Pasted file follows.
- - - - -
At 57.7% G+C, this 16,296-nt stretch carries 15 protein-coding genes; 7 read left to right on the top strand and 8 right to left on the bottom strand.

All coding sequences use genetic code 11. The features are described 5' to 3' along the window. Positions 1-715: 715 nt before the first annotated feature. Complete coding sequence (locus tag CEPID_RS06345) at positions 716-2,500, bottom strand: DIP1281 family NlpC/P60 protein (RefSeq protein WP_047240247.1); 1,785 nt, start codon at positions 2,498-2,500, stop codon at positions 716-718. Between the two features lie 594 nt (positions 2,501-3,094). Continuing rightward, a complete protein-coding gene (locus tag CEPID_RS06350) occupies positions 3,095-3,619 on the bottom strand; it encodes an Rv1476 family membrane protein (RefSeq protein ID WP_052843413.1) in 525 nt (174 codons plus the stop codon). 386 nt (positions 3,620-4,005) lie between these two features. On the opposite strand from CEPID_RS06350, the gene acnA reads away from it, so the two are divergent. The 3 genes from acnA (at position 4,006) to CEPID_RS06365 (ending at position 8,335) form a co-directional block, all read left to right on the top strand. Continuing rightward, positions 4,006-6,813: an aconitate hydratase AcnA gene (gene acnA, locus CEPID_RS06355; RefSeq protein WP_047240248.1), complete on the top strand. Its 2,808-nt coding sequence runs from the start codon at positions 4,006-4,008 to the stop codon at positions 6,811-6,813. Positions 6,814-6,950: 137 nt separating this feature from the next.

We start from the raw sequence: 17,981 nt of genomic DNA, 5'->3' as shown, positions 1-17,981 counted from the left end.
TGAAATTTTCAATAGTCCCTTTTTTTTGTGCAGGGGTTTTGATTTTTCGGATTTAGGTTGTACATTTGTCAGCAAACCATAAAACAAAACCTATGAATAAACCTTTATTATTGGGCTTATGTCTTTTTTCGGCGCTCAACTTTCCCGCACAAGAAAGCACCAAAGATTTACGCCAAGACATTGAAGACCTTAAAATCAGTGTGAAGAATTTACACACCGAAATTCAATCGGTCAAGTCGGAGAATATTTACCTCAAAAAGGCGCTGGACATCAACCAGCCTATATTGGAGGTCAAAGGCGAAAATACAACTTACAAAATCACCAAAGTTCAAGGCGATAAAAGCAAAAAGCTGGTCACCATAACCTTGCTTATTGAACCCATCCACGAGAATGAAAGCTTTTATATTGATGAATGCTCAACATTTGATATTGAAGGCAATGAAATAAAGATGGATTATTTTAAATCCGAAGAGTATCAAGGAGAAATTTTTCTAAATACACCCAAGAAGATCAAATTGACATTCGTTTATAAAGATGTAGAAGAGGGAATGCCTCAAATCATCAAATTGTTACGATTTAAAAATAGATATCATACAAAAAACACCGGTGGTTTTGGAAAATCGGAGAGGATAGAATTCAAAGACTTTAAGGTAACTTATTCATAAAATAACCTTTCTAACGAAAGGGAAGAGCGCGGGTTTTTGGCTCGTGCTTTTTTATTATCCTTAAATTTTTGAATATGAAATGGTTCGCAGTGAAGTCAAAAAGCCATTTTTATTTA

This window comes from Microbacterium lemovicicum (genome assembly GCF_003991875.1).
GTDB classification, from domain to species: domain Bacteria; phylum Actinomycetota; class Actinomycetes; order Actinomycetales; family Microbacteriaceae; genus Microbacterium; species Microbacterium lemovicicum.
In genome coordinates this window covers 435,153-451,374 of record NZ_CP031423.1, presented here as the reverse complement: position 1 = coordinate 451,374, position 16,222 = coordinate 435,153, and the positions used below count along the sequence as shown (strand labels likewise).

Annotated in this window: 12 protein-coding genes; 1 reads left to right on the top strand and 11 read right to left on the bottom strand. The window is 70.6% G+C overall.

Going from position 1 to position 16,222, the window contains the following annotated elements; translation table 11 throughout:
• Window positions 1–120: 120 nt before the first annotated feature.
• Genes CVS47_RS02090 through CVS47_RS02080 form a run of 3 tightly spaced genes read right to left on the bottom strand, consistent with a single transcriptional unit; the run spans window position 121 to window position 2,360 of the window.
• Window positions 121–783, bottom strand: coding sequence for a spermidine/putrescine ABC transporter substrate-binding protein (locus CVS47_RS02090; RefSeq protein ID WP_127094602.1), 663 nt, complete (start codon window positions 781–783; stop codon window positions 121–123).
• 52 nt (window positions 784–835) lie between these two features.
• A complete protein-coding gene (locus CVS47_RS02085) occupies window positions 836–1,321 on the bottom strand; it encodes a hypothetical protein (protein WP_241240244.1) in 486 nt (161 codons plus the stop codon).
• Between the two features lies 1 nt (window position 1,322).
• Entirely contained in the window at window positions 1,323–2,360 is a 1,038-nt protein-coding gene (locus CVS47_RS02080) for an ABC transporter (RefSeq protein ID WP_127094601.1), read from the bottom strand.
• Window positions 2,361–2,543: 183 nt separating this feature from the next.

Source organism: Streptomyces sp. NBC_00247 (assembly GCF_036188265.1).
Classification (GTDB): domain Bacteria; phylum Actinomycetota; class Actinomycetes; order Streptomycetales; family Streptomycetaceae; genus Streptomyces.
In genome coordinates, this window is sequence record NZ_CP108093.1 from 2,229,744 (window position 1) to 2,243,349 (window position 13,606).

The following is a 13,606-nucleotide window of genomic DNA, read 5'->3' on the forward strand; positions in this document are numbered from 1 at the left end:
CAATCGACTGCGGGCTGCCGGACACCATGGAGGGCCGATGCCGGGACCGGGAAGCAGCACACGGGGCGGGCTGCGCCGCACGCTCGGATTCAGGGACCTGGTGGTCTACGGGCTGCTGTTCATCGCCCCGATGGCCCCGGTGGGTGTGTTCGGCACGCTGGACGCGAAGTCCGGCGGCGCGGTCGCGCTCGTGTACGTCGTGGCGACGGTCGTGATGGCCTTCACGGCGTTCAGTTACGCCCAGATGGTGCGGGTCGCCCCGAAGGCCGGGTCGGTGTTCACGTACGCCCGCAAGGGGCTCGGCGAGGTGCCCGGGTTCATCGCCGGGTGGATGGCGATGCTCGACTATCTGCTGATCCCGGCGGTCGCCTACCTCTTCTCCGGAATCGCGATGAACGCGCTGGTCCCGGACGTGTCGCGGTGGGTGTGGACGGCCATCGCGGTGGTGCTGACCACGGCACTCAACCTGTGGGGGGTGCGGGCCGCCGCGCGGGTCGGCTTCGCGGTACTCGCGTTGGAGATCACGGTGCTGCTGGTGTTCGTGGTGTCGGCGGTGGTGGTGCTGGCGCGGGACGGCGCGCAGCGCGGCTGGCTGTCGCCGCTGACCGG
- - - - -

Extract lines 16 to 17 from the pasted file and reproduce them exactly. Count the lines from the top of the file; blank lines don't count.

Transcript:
• Entirely contained in the window at window positions 1,323–2,360 is a 1,038-nt protein-coding gene (locus CVS47_RS02080) for an ABC transporter (RefSeq protein ID WP_127094601.1), read from the bottom strand.
• Window positions 2,361–2,543: 183 nt separating this feature from the next.